Several thousand demonstrators took to the streetsof Jerusalem on Sunday to protest a plan to bolster the financial aidHolocaust survivors receive from the Israeli government.


Holocaust survivors and Israelis demonstrate in Jerusalem on Sunday. ((Sebastian Scheiner/Associated Press))

Six million Jews were killed by the Nazis during the Second World War, and about 240,000 survivors moved to Israel after the war.Many of them live on government pensions that barely cover their expenses for food, medicine and other basic necessities.

The outragestemmed from the government's promise last week to provide $28 million US in new supplements for 120,000 of the neediest survivors.

About 2,500 people marched through the heart of Jerusalem on Sundayand at least 500 elderly survivors rallied by the steps of the parliament building, demanding Prime Minister Ehud Olmert's government increase the stipend, which works to about $83 shekels or $20 CDN a monthfor each survivor.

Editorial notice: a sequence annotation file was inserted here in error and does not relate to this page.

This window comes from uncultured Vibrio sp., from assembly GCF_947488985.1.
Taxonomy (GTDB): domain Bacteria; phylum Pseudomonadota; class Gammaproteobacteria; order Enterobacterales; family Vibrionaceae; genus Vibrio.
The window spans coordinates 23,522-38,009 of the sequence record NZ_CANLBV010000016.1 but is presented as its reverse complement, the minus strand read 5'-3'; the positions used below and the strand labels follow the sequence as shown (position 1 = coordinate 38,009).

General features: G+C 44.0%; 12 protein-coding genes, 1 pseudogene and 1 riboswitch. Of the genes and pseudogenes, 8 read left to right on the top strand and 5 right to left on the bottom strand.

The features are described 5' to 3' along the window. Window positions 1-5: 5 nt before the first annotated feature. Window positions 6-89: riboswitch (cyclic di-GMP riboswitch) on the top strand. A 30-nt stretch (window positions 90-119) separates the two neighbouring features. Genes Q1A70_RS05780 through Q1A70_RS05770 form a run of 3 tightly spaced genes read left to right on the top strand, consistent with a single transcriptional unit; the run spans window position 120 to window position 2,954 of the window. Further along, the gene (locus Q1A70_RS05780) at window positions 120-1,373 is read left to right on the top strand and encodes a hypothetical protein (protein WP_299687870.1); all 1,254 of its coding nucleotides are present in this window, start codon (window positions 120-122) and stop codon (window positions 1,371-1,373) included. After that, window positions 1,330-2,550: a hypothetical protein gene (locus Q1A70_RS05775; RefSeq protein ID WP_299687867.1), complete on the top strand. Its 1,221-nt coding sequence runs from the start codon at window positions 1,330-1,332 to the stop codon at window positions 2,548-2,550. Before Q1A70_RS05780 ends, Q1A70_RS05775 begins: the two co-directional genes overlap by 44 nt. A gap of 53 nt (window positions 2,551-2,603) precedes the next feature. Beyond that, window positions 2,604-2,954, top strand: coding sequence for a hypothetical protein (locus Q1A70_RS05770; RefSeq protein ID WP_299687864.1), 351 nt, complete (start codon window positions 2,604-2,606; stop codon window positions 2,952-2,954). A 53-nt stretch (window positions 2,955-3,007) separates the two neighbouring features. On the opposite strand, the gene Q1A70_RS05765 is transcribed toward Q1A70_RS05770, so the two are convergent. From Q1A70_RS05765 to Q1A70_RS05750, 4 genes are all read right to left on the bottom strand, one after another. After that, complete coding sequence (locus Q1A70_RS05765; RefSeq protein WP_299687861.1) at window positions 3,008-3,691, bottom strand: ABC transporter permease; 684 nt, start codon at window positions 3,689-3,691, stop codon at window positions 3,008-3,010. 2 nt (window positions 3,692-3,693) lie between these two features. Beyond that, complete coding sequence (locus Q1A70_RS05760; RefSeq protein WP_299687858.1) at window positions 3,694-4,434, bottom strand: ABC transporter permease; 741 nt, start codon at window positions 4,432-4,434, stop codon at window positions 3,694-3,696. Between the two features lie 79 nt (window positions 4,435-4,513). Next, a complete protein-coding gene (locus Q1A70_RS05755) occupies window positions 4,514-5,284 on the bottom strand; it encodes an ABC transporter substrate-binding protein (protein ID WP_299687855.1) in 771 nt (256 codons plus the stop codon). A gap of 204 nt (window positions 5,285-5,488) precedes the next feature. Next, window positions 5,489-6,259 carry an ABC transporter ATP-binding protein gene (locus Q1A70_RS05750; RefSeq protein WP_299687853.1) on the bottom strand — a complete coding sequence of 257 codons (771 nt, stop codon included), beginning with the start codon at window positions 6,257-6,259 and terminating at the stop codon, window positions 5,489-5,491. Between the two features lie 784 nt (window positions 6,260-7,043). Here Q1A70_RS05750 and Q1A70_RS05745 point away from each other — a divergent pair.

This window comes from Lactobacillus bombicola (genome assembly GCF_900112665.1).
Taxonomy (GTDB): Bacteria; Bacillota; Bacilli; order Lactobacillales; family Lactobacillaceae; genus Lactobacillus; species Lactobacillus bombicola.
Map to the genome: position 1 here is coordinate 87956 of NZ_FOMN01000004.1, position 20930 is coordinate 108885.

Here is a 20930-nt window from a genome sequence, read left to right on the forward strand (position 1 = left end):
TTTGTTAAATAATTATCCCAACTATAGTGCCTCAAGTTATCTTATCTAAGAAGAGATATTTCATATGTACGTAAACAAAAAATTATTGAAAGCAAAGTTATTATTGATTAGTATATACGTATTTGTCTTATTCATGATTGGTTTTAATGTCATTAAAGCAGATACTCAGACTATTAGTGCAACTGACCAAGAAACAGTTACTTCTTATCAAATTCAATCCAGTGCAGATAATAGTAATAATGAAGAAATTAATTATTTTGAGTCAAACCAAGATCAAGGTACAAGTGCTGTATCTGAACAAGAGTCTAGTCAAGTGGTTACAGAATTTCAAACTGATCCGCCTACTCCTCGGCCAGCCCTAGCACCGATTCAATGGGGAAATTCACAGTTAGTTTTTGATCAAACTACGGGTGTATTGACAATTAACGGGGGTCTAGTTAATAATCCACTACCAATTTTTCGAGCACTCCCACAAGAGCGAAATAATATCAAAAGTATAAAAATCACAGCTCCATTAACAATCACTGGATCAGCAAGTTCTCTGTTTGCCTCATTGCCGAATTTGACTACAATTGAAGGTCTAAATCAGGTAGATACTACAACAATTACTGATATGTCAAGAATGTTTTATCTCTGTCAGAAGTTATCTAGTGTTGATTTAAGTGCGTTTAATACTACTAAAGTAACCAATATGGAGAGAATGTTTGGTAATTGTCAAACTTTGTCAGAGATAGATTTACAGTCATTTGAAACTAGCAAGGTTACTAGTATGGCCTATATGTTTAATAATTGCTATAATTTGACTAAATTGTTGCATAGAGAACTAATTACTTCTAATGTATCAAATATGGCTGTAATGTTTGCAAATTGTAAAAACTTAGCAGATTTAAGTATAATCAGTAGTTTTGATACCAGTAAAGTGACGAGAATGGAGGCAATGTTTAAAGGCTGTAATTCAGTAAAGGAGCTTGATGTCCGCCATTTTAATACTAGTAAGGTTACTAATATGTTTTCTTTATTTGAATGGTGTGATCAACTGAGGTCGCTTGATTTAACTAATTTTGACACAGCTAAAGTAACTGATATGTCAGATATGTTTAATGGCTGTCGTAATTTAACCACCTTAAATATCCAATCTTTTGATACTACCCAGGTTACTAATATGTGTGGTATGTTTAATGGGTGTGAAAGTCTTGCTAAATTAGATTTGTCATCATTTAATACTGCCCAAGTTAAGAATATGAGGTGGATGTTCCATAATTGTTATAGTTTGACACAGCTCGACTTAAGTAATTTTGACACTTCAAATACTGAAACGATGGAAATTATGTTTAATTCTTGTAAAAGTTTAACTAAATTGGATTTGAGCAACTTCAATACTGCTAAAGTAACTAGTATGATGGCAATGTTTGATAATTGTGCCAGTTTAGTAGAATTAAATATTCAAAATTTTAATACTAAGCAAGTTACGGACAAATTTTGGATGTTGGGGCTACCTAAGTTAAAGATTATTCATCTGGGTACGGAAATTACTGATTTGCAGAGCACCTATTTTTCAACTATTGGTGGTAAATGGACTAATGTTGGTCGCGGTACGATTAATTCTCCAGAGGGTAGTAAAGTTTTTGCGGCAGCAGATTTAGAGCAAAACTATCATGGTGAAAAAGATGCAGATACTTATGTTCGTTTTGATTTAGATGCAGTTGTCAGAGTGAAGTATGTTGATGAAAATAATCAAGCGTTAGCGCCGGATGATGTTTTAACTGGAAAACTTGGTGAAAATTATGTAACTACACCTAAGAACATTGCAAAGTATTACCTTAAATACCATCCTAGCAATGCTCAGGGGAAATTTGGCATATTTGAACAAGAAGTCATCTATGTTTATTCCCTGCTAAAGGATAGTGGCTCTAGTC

"We don't think that 83 shekels a month is enough," said Gal Rotem, who helped organize the march. "You can't buy food or drugs or anything else with 83 shekels."

"The government of Israel has not recognized us," said Josef Charney, 82, who survived the Treblinka death camp.


Holocaust survivor Julius Braun listens during a protest next to the Prime Minister's Office in Jerusalem on Sunday. ((Sebastian Scheiner/Associated Press))

At Sunday's weekly cabinet meeting, Olmert said the issue was "sensitive and painful" and acknowledged that previous governments had failed to address it. He said he would meet Wednesday with survivors' groups and government ministries to find the "best, fairest and most just solution," according to a statement from his office.

Many survivors still live with physical or psychological damage from the torture and deprivation they suffered at the hands of the Nazis.

Most of them are now elderly and have been unable to provide for themselves in recent years.

with files from the Canadian Press